Main Street - 500 Block South and City Park - Ottawa, Ks.
Posted by: Groundspeak Premium Member iconions
N 38° 36.697 W 095° 16.132
15S E 302453 N 4276120
This marker is located in front of 434 S Main Street.
Waymark Code: WMF9MG
Location: Kansas, United States
Date Posted: 09/15/2012
Published By:Groundspeak Regular Member GEO*Trailblazer 1
Views: 3

This marker is part of the downtown Ottawa Tour. This tour has markers that are all along Main Street along the sidewalk. Text of the marker as it will not fit in the marker text area.

In 1872, Ottawa's literary ladies started a library. As the collection of books grew, it was administered by Julia Walsh. She served as the community's first librarian from 1872 - 1882 and from 1887 - 1905. At the time, the library moved around the downtown area, usually in second story rented rooms.

When millionaire industrialist Andrew Carnegie offered to build library buildings in towns to fund their upkeep, Ottawa's architect, George P. Washburn, drew the plans and the golden brick building across the street in City Park was the result. It served the community's leaders from 1903 - 1996, and then it became the Carnegie Cultural Center, home of the Ottawa Community Arts Council and the Suzuki Strings.

The Schools at 5th and Main. Ottawa's first school house was built in 1866 at 3rd and Walnut where a city parking lot now stands. It suffered a tornado and an earthquake, and cracks appeared in the brick walls. Besides those problems, the population of Ottawa school children was doubling yearly. In 1872, the school district built Central School at 5th Main. Immediate criticism of this school included the idea that the stairs, which connected the three floors, were too steep for the health of young girls. In 1898, the building was rebuilt on the same foundation, but with only two floors. This school, called Washington, would split the school-age population with the "ward" or neighborhood schools also being built around town. Then in 1917, a new High School was built south of the Washington School site.

In 1927, a new junior high school was build on the site of the old Central and Washington schools on the southwest corner of 5th and Main Street.

A new high school and middle school was built were built south of 11th and Ash in 1966 and 1999, respectively. The 1917 and 1927 were no longer used as schools.

City Park, part of the original plat of Ottawa dated 1864, once stood on both sides of Main Street. However, the city fathers soon offered the west side for educational purposes, and in 1903, the Carnegie Library was built on the east side.

Through the park flows the little creek called "Skunk Run." Originally called "Park Creek," its nickname came from its chief inhabitants. In 1960, as preparations began to celebrate Kansas' centennial [1961], the 1859 Dietrich Cabin was moved into the park as a memorial to the county's first settlers.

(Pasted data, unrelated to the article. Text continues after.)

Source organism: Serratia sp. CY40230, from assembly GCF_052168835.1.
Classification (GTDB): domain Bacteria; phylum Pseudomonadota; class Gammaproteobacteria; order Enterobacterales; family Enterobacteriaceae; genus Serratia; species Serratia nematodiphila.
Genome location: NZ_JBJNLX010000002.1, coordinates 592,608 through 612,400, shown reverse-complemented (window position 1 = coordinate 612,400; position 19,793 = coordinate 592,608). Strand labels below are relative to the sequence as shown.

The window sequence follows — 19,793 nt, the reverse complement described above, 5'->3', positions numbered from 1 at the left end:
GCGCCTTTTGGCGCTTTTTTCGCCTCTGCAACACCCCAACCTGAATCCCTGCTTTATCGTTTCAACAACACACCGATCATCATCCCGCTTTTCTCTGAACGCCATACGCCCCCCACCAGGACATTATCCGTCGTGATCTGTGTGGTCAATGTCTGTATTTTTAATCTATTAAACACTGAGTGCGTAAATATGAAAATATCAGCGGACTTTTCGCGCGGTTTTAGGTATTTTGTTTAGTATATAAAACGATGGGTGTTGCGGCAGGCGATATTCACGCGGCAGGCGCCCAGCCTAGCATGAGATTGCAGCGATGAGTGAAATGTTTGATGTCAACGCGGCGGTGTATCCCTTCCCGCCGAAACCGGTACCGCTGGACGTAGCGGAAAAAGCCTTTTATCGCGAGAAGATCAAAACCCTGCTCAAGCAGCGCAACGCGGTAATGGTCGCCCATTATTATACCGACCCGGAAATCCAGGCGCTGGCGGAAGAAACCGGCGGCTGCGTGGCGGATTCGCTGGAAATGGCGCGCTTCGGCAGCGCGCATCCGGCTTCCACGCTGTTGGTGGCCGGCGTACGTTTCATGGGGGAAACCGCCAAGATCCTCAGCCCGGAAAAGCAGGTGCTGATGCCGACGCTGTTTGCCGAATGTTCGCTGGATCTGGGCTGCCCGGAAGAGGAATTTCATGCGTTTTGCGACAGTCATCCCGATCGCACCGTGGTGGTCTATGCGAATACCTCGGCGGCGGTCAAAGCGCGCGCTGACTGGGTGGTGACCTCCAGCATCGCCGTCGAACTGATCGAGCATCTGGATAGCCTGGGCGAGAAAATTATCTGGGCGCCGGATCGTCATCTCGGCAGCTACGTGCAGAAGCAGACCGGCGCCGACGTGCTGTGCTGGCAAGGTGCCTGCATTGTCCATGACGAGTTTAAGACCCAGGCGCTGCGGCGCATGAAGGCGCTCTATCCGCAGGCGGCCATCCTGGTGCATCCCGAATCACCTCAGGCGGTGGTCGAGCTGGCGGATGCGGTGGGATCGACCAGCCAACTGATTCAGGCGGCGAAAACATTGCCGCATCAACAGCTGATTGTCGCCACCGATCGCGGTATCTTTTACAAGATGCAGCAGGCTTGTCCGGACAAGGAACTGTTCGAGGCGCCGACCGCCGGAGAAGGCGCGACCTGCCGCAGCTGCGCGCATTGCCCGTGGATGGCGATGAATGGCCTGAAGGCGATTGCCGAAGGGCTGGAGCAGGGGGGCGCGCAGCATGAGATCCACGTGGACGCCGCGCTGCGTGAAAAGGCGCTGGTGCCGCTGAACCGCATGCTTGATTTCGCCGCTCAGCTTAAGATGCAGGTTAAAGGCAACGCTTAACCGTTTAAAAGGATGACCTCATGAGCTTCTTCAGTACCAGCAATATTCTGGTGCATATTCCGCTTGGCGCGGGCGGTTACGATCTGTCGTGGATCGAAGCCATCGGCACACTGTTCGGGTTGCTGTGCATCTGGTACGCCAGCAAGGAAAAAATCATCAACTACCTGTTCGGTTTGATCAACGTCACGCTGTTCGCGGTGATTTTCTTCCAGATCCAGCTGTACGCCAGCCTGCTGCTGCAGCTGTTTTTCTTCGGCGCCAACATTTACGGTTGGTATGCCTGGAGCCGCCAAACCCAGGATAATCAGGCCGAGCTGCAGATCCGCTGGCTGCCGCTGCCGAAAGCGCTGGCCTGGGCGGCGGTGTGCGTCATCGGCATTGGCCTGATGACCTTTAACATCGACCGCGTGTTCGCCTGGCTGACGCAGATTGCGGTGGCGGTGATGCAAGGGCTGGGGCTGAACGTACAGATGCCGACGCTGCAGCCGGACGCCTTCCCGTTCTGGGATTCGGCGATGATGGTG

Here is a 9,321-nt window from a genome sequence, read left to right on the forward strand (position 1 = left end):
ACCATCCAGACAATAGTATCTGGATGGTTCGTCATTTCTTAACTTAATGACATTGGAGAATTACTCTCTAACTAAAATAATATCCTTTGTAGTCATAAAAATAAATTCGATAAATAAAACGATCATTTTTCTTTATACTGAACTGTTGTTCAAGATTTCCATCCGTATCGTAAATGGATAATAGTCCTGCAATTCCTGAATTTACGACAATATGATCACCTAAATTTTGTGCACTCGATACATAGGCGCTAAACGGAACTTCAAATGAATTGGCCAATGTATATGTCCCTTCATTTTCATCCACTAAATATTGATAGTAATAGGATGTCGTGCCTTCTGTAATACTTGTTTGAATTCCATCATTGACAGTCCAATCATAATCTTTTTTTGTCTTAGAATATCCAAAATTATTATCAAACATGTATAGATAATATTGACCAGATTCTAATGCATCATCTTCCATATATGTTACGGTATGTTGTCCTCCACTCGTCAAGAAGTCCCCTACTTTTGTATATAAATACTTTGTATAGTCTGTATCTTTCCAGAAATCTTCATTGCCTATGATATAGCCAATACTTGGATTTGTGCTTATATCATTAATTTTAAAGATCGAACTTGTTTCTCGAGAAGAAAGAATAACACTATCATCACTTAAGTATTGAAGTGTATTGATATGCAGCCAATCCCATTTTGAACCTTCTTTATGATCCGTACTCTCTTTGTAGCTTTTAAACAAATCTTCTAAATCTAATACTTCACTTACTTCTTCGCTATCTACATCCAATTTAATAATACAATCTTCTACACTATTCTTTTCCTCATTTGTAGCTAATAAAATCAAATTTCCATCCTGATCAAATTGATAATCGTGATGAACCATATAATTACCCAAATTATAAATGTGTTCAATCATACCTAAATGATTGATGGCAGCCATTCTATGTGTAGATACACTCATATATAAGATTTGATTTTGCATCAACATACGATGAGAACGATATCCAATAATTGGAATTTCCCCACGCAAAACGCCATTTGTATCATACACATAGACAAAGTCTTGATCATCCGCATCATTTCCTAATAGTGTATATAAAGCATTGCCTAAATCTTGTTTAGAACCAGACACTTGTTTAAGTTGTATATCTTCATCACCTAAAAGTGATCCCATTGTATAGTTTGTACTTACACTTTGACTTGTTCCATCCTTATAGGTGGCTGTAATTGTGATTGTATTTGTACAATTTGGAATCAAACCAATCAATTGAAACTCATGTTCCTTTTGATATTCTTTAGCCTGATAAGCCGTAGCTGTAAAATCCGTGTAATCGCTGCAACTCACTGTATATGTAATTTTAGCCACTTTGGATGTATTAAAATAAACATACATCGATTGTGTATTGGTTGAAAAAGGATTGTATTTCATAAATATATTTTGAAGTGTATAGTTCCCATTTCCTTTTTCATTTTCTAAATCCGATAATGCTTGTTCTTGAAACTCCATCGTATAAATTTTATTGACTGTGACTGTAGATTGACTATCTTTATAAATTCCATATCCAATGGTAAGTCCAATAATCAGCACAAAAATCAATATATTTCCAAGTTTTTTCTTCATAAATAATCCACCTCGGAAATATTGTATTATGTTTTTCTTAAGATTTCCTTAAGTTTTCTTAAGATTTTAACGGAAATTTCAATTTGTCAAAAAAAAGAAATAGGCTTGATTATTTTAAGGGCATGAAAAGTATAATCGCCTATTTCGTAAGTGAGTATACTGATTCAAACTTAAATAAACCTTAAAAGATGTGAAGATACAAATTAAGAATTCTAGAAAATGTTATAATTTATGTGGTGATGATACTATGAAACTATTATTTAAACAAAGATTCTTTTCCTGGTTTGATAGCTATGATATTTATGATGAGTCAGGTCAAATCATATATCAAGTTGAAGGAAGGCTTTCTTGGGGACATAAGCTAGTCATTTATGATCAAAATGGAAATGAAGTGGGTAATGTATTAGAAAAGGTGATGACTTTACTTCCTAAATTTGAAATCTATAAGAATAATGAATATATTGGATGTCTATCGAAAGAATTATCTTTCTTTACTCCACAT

City band concerts bring citizens to the park on summer evenings, though many stay in their cars to hear the music, honking to applaud the band. Festivals and weddings are held here regularly. A dangerous "microburst" storm hit the park in 1999, felling many of the old trees.

The Leslie Tinnon Case

On the site of this kiosk, a drama took place that would have a role in the history of civil rights. The first building on this site was a tiny, one-room church for the "Campbellites" now called Church of Christ. The building was then attached to the stone Presbyterian Church built here in 1867. It can just be seen to the left of the church in the photo, left. After the construction of Central School across the street, overflow students were taught in many buildings including this one, which became known as the"white school house." The name referred to the paint, but the students inside were a segregated class of black students, the children of recently freed slaves who had travelled to John Brown's Kansas. In 1880, several of the parents, including Elijah Tinnon, brought a lawsuit to have their children educated in integrated classrooms. The trial court judge Nelson Stephens issued the first and nearly the only 19th century holding that the 14th Amendment to the Constitution barred segregated schools. The case traveled to the Kansas Supreme Court, and although the order to integrate was upheld, the district didn't comply immediately.

Kansas Supreme Court Justice Valentine said this in his opinion, "Is it not better for the grand aggregate of human society, as well as for individuals, that all children should mingle together and learn to know each other? At the common schools, where both sexes and all kinds of children mingle together, we have the great world in miniature; here they may learn human nature in all of its phases, passions and feelings, its loves and hates, its hopes and fears, its impulses and sensibilities; there they may learn the secret springs of human actions... but on the other hand, persons by isolation may become strangers even in their own country; and by being strangers will be of but little benefit either to themselves or to society."
Marker Name: Main Street - 500 Block South and City Park

Marker Type: Other (Please identify in marker text)

Marker text:
This marker is on the sidewalk on the corner of Main and 5th Street. This marker was placed by the Franklin County Historical Society and the Franklin County Convention and Tourism Bureau See Long Description for the marker text.

Marker Location: Franklin

Name of agency setting marker: Other (Please identify in marker text)

Year Marker Placed: Not listed

Official Marker Number: Not listed

Marker Web Address: Not listed

Visit Instructions:
Must log an original UNPHOTOSHOPPED picture of you or your GPSr at the marker. Please tell some background of what you learned or how you found the marker.
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